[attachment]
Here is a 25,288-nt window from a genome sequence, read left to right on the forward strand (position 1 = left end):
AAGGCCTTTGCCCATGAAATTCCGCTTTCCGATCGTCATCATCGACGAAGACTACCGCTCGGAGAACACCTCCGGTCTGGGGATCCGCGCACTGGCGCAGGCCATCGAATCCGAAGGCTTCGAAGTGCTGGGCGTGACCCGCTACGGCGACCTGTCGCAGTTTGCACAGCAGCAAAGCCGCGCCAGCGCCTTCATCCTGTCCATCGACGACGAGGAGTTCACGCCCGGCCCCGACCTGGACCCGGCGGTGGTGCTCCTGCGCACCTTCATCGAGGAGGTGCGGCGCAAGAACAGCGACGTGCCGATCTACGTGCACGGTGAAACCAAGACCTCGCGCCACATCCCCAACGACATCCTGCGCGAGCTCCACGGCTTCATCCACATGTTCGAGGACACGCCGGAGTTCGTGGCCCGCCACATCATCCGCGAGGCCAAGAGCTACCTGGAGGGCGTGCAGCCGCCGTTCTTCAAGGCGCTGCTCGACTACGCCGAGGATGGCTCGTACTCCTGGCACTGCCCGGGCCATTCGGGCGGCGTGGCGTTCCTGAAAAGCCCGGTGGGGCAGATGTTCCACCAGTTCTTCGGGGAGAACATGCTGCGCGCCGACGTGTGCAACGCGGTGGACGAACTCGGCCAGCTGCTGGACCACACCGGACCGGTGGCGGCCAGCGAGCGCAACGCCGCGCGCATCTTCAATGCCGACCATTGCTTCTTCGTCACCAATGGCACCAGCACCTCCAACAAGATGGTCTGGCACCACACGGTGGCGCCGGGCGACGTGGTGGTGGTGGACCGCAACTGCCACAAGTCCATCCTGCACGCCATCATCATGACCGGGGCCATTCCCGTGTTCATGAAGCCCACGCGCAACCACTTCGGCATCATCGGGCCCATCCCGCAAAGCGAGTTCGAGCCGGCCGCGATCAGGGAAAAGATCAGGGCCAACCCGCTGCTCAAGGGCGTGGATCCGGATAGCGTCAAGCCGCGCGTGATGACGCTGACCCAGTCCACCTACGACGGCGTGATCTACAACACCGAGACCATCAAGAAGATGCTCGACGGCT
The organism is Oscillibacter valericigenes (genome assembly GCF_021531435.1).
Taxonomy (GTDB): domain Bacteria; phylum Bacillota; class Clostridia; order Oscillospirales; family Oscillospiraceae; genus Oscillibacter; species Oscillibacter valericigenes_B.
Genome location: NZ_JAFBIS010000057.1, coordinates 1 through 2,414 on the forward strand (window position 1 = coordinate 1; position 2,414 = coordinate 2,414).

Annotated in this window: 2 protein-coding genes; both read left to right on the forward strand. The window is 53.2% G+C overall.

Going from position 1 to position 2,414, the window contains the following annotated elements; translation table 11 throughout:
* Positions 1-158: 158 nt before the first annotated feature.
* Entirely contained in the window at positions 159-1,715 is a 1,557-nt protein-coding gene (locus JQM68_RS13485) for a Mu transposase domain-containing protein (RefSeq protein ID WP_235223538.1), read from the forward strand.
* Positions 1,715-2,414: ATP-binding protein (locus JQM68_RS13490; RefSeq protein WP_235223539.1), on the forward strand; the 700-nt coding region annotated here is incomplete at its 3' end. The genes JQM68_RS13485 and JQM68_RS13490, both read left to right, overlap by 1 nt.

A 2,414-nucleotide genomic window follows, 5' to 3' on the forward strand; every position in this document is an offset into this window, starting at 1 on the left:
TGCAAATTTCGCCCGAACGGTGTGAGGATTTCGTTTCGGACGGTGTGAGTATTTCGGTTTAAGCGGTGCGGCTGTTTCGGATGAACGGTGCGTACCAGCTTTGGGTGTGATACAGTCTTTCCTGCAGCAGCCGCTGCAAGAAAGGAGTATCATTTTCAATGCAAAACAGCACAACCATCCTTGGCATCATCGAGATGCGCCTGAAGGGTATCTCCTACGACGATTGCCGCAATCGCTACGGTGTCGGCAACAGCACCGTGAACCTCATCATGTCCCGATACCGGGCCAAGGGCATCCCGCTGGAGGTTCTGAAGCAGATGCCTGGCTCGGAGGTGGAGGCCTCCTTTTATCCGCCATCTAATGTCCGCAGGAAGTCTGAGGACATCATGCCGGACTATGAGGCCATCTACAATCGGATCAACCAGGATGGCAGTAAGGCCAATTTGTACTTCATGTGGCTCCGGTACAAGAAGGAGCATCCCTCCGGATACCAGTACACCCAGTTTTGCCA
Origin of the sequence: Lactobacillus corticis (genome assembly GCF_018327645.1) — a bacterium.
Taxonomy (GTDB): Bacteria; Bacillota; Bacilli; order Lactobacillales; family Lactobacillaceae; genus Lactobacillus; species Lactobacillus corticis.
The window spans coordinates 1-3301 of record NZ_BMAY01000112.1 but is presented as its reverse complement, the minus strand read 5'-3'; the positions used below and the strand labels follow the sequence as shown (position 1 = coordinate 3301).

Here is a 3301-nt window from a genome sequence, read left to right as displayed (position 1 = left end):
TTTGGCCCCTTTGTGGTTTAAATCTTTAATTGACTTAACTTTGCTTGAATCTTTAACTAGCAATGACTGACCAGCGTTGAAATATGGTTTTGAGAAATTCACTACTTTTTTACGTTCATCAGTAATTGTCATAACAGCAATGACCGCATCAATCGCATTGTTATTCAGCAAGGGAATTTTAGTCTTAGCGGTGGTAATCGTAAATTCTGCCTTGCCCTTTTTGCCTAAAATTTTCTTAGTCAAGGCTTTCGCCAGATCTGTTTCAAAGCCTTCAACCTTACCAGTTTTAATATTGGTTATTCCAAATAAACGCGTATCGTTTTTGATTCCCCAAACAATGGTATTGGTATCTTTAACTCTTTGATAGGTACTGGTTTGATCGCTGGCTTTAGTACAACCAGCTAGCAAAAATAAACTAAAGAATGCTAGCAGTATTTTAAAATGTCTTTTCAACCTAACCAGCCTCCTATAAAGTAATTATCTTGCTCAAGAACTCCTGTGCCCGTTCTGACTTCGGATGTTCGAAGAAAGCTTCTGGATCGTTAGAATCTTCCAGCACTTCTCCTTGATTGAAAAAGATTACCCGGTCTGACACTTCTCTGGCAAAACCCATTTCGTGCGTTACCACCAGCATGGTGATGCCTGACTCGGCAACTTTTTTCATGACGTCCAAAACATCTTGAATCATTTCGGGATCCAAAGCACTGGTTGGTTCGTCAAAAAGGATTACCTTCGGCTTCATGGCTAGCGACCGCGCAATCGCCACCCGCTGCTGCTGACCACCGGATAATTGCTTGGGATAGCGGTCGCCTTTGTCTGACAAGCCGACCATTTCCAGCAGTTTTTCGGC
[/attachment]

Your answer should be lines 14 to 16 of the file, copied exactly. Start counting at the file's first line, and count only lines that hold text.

Taxonomy (GTDB): Bacteria; Bacillota; Bacilli; order Lactobacillales; family Lactobacillaceae; genus Lactobacillus; species Lactobacillus corticis.
The window spans coordinates 1-3301 of record NZ_BMAY01000112.1 but is presented as its reverse complement, the minus strand read 5'-3'; the positions used below and the strand labels follow the sequence as shown (position 1 = coordinate 3301).

Here is a 3301-nt window from a genome sequence, read left to right as displayed (position 1 = left end):